By Charity J. Dell

Jerusalem Channel Correspondent

Editor’s Note: Shavuot (May 25-27, 2023) and Pentecost-Whitsun (May 28) are coming up this week. Shavuot/Pentecost is a large one-day feast which commemorates the Children of Israel receiving the 10 Commandments at Mount Sinai. Shavuot also celebrates the outpouring of the Holy Spirit during the days of the Apostles. These two stories from the Bible are closely connected. Let us learn from our elders in the faith, the Jewish people, more about this significant time in Bible history. Shavuot is one of the three annual biblical festivals on which every male Israelite is commanded to make a pilgrimage to the Temple. Shavuot is also referred to in the Torah as Chag Ha-Katzir, the Feast of Harvest (Exodus 23:16) and Yom Ha-Bikurim, the Day of Firstfruits (Numbers 28:26).

Pentecost was the first of the Shelosh Regalim (the three major festivals of the Lord) that I began to celebrate back in 1984, when I had a children’s choir at the Assembly of God in Xenia, Ohio. At that time, I began to research the festivals of the Church/Christian Year and the Hebrew festivals of the Old Covenant. Every year I added more customs, including biblical traditions, Jewish traditions, Pentecost/Whitsun customs and the Baptismal Spirituals of the African-American churches. Streamers in flame colors (red/orange/yellow) are given to the congregation to wave throughout the service.

Eventually, I evolved a “pageant format” in which the entire congregation “preaches the story” by doing these essential elements:


1. Short introduction to Shavuot-Pentecost. We usually read Exodus 20:1-17; Leviticus 23:15-22; Deuteronomy 16 :9–11.

2. Processional of the Firstfruits–everyone in the congregation processes to the hymn “Ancient of Days,” as sung by Ron Kenoly with the grain sheaves, challah bread and Italian/French bread loaves, red and white flowers, and various baskets of fruits and  flowers.

3. The Declaration of Thanksgiving–Deuteronomy 26:5-10. With the completion of this passage, the congregation then understands what was being celebrated on the Festival of Firstfruits. Participants lift up the wave loaves and grain sheaves and wave them before the Lord.

4. Music–we may use any song, such as “Send It On Down” from the Black Gospel tradition.

5. Psalm 104 or Psalm 126, followed by the prophecy of Joel 2:28-32.

6. The Instruction of Jesus/Yeshua: John 20:22. He breathed on them and said, “Receive the Holy Spirit.

7. The Descent of the Holy Ghost–Acts 2. We play a gale force wind sound through the church sound system, while the scripture is read. The congregation waves red/orange/yellow streamers, resembling “tongues of fire.” If anyone can read a foreign language, they read the scripture out loud during this time. This re-enacts the events of Shavuot-Pentecost in the New Testament.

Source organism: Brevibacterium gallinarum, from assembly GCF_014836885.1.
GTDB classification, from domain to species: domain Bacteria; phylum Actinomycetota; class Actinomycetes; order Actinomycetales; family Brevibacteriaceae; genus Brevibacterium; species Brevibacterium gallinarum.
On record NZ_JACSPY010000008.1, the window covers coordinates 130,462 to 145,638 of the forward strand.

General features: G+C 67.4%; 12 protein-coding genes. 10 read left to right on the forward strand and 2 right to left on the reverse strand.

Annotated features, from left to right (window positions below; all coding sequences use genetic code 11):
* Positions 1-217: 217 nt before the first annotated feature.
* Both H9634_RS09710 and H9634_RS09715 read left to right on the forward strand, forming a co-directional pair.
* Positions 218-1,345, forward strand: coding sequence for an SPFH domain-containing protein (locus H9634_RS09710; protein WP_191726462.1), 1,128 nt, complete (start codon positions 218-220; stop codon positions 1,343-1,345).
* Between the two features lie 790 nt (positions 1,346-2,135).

8. Song of Praise–“Pentecost” by Lincoln Heights Missionary Baptist Church Choir. (You can hear this on YouTube.) We follow this with the Celebration of Baptism (as Pentecost/Whitsun is a favorite time for baptisms, christenings, confirmations and reception of new members). The congregation sings three Black Baptismal spirituals–

“Take Me to the Water”
“Pray On”
“Certainly, Lord”

9. We conclude the festival with a simple dance routine (with the streamers) to the song
“Send Your Rain” by the New Jersey Mass Choir. All the children/youth (and any adults)  come up to the front of the sanctuary, and they follow me in a simple choreography. We encourage the congregation to clap along.

Everyone wears some combination of red, white or red-and-white to church. We encourage folks to wear comfortable clothes (T-shirts, flat shoes, etc.), as Pentecost is usually warm or hot.

All receive a “birth announcement” on red paper with the worship bulletin.

God impressed upon me that the agricultural element of Shavuot ties in to both the resurrection of Jesus/Yeshua–on the Yom haBikkurim (Firstfruits during Passover) (along with the Old Testament saints of Matthew 27:52) and the full harvest of souls on the Chag haBikkurim. Thus, having the congregation preach the entire story of Shavuot-Pentecost by doing everything, enables us to know “just what was going on” that day, when the Holy Spirit descended upon the 120 disciples.

The service only takes about 30-45 minutes, and because the festival “preaches itself,” no sermon is needed, unless the pastor feels the Holy Spirit moving that way!

By the way, the term “Whitsun” comes from the English custom of clergy and baptismal candidates wearing white on Pentecost; in Northern Europe, this was the preferred day to baptize new converts, when the rivers, lakes, streams and ponds were free of ice. “Whitsuntide” refers to the entire week of Pentecost, starting with “White Sunday.” The color red was added later in the 11th century, to represent the fire of the Holy Spirit. Churches also dropped rose petals on the congregation from the “Holy Ghost hole,” a wooden disc that had the dove painted on one side.

It’s always a special joy to see folks connect to their biblical Hebrew heritage by DOING these re-enactments of festivals. When you see the joy in faces, young and old, as people literally “walk through” the stories in their Bibles, it really makes it all worthwhile to make streamers, choose music, decorate the sanctuary and involve others in festive celebration!

Jewish and Gentile Bread, two loaves to wave before the LORD